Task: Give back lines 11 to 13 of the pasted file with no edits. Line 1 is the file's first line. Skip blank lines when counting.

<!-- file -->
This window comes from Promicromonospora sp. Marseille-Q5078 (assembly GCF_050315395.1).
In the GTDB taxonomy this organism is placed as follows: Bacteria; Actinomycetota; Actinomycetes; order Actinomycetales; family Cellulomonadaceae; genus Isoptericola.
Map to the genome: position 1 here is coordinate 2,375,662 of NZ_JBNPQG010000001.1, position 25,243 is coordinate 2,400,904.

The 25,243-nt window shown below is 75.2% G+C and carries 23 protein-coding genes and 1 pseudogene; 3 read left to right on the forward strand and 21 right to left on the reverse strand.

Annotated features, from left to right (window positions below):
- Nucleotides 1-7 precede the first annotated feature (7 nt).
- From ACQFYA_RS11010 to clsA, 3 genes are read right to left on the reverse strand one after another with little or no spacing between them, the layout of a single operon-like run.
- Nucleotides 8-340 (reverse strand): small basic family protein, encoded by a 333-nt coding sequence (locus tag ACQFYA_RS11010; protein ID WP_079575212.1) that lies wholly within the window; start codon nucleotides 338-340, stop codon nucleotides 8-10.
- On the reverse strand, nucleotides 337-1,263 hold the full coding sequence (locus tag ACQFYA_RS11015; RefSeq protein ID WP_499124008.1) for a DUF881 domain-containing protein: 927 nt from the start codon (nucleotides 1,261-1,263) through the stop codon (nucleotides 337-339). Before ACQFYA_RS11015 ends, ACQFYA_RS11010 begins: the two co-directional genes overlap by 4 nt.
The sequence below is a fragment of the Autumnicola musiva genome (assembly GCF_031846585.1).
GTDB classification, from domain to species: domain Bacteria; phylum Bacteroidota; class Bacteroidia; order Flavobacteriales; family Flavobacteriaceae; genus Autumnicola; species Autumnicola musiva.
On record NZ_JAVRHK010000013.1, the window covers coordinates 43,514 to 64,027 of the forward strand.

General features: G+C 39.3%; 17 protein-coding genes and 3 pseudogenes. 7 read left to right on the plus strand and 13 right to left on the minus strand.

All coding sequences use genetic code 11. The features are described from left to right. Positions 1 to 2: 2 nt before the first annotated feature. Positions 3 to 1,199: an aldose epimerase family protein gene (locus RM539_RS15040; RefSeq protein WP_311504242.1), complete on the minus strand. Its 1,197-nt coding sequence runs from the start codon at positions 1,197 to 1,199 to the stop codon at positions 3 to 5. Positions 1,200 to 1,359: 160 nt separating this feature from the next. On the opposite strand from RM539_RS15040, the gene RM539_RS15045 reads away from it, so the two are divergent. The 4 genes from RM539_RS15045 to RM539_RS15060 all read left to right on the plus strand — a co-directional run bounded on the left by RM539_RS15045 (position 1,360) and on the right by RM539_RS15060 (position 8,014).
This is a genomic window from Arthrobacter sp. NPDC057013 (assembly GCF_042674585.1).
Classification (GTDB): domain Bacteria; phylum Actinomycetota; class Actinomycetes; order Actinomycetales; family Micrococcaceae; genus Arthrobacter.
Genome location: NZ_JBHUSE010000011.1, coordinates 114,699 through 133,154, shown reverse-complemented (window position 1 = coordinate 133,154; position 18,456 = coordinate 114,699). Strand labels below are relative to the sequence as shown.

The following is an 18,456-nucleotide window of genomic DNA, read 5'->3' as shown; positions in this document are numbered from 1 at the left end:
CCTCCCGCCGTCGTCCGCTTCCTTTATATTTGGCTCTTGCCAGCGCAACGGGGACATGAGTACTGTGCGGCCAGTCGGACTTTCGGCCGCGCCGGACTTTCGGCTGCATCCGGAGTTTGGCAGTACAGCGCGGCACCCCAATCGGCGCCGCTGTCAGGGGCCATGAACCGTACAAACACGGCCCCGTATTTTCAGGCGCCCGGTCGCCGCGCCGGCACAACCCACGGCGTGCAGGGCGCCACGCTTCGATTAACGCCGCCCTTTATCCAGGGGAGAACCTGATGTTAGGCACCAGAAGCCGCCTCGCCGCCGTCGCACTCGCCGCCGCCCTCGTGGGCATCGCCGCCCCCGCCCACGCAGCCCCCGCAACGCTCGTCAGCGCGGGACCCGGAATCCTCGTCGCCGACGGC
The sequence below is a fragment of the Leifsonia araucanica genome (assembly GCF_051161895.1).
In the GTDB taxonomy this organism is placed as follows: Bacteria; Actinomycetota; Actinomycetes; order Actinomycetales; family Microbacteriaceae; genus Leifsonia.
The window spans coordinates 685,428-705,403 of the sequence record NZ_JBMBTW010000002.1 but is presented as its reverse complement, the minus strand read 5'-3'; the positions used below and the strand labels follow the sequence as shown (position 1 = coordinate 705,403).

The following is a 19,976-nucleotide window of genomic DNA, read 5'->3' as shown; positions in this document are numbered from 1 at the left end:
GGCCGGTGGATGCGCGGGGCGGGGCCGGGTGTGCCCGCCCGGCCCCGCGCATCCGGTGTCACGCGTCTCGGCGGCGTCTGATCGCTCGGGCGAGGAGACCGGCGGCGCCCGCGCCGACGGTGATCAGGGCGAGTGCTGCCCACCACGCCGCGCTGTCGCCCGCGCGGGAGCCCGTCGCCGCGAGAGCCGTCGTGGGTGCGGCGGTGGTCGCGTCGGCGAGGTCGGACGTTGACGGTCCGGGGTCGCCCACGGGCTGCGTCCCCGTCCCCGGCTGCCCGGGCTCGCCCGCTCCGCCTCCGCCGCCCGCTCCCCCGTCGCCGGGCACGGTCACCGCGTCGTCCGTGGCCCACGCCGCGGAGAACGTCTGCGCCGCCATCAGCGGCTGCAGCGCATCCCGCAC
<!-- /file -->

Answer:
GTDB classification, from domain to species: domain Bacteria; phylum Bacteroidota; class Bacteroidia; order Flavobacteriales; family Flavobacteriaceae; genus Autumnicola; species Autumnicola musiva.
On record NZ_JAVRHK010000013.1, the window covers coordinates 43,514 to 64,027 of the forward strand.

General features: G+C 39.3%; 17 protein-coding genes and 3 pseudogenes. 7 read left to right on the plus strand and 13 right to left on the minus strand.